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Responding to digital disruption of traditional communications: three planks to ODI’s digital strategy

Nick Scott, ODI’s Digital Communications Manager, has joined On Think Tanks as a contributor. This first blog in a series on digital strategy and how it has developed at ODI introduces key issues the strategy is responding to, and why it is so important for a think tank like ODI.

At a recent meeting to discuss ODI’s communications strategy, it became very clear that communications is changing – and rapidly so. ‘Digital disruption’ is breaking down barriers between the traditional functions of a communications team, throwing up new challenges in all areas.

  • At a strategic level, the ease of cross-border communications increases competition between organisations now able to reach global audiences in an instant and therefore encroach more easily on one another’s territories. This ease of dissemination is also creating an abundance of messages, making those from one organisation harder to pick out from the crowd. Finally, the loss of control over messages as they are devolved across multiple channels and routed through broad users and audiences poses a risk to reputations that may have taken decades to build.
  • On a more practical level, publications are no longer print-first; some may never be printed at all and the growth of the iPad and Kindle means that they could start to incorporate audio, video or other content rather than being primarily text and/or graphics.
  • Events involving participants from around the world can be organised with ease, bringing with them new audiences. Streaming of events can also allow you to reach distant audiences, but there’s a risk that in-person participation will drop, thus leaving events feeling stilted and very hard to manage due to interaction between the physical and virtual.
  • What constitutes the media is harder to define, as boundaries blur between the blogosphere or other high-profile individual online content creators, and the websites, blogs or online-only content of what were once considered traditional print or broadcast media.
  • Corporate websites are changing too. They’re becoming less important as more and more communication takes place on other platforms. I’m not the only person to have talked about the ‘death of the corporate website’ as other websites become more important to users.
  • Internal communications are becoming harder to sustain, as remote working becomes more common. It is a paradox that increased opportunities for long-distance external communication brought about by the internet are feeding increased internal disconnection with traditional ‘water cooler’ moments falling by the wayside.

How organisations respond to these challenges could be central to their future success. At the moment, the digital presence of an organisation is only one of many sources people look to when judging credibility or otherwise. However, all the talk of Google ‘making us stupid’ points to the increasing importance that regular users attach to information gleaned from quick, glancing searches of the internet to answer questions or gain titbits of knowledge. Think those quick searches won’t extend to finding out about your organisation, a paper you’ve written or event you’re advertising? Think people won’t make a decision based on a quick scan of your site? Think they won’t care if they can’t find you on Facebook to ‘friend’ or on Twitter to ‘follow’? As far as I can see, with increased internet penetration comes the day when the quality and coherence of your presence on the most popular digital channels is the source of most first impressions. And, as they say, first impressions count.

So, how is ODI responding to this digital disruption?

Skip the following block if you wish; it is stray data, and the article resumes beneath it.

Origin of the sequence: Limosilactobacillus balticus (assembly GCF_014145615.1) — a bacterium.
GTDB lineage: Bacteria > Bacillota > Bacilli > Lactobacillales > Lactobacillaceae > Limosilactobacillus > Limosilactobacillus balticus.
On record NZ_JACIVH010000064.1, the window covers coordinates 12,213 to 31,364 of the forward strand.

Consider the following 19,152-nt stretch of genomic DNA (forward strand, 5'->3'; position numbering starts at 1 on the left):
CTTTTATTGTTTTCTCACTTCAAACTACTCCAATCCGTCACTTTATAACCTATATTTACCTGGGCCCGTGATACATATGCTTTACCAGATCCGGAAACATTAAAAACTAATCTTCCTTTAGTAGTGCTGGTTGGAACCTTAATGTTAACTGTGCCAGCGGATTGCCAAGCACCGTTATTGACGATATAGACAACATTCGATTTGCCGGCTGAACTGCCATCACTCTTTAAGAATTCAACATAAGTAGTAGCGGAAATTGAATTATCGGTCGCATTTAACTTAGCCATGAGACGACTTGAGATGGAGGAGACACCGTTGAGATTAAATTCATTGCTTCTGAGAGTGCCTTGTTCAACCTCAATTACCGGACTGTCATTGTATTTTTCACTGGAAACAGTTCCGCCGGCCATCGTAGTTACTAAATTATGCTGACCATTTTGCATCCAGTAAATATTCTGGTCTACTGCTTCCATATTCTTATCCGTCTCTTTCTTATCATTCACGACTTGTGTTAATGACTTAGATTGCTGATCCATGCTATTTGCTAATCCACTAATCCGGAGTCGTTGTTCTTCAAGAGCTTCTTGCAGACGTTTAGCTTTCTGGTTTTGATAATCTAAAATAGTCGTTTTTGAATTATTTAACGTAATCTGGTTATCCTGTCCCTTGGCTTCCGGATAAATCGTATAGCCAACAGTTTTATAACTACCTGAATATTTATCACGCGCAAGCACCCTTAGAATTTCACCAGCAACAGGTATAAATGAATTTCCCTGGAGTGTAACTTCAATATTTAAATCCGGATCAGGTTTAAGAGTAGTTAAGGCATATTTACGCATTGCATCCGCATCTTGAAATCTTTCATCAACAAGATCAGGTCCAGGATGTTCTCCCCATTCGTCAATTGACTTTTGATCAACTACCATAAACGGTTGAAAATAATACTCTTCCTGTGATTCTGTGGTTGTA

Simon Waldman of The Guardian is right when he says that for established organisations digital strategy is 90% transformation and only 10% innovation. In ODI we haven’t chucked the baby out with the bathwater: we’ve built on our existing strengths. Our events have been extended to reach new audiences with online streaming; our print publications carry new online features and editions; we’ve built engagement on high-profile external blogs into wider media strategies. ODI has been lucky to build on existing IT and online capacity, meaning we’ve been able to move right to the top of the idealware pyramid of online communications:

Pyramid of online communications methods

Pyramid of online communications methods, Idealware

(For other organisations, this pyramid can be a useful guide to concentrating effort on the right activities, based on your organisational capacities: you shouldn’t attempt activities at the top without any of the steps below in place.)

Concentrating primarily on ‘transformation’ also means that steps can be iterative, not revolutionary – more Agile and less PRINCE2. ODI’s digital strategy has not been developed in one big push, nor has it been written down in a central plan with step-by-step instructions. Rather, it has involved small steps, taken as opportunity allows, based on the integration of three central approaches to inform everything we do. These steps are each covered in separate blogs, offering examples of how ODI has used them and the kinds of tools and channels that can be employed for delivery against each:

  • ‘Being there’ communications: aiming to link information and place content on other sites or tools that are regularly visited by key audiences, rather than expecting them to come to our site on a regular basis.
  • ‘Cradle to grey content’: understanding that content on the internet never dies and can actually grow in value over time, so we’ve planned to both capitalise on the benefits this brings and avoid the pitfalls. Also, working on the basis that online networking and communications around content starts at the conception of ideas, not at the traditional point of communication: when the output is ready. This can therefore affect the tone and nature of messages being communicated.
  • ‘Reusing the wheel’ as opposed to reinventing it. The internet is full of content, tools and technologies that we can use to improve the quality and delivery of communications products, and many of them are offered either free or very cheaply. Before anyone starts building another website, or producing another training manual, check whether someone has already done it and can save you the hassle.
26 Comments Post a comment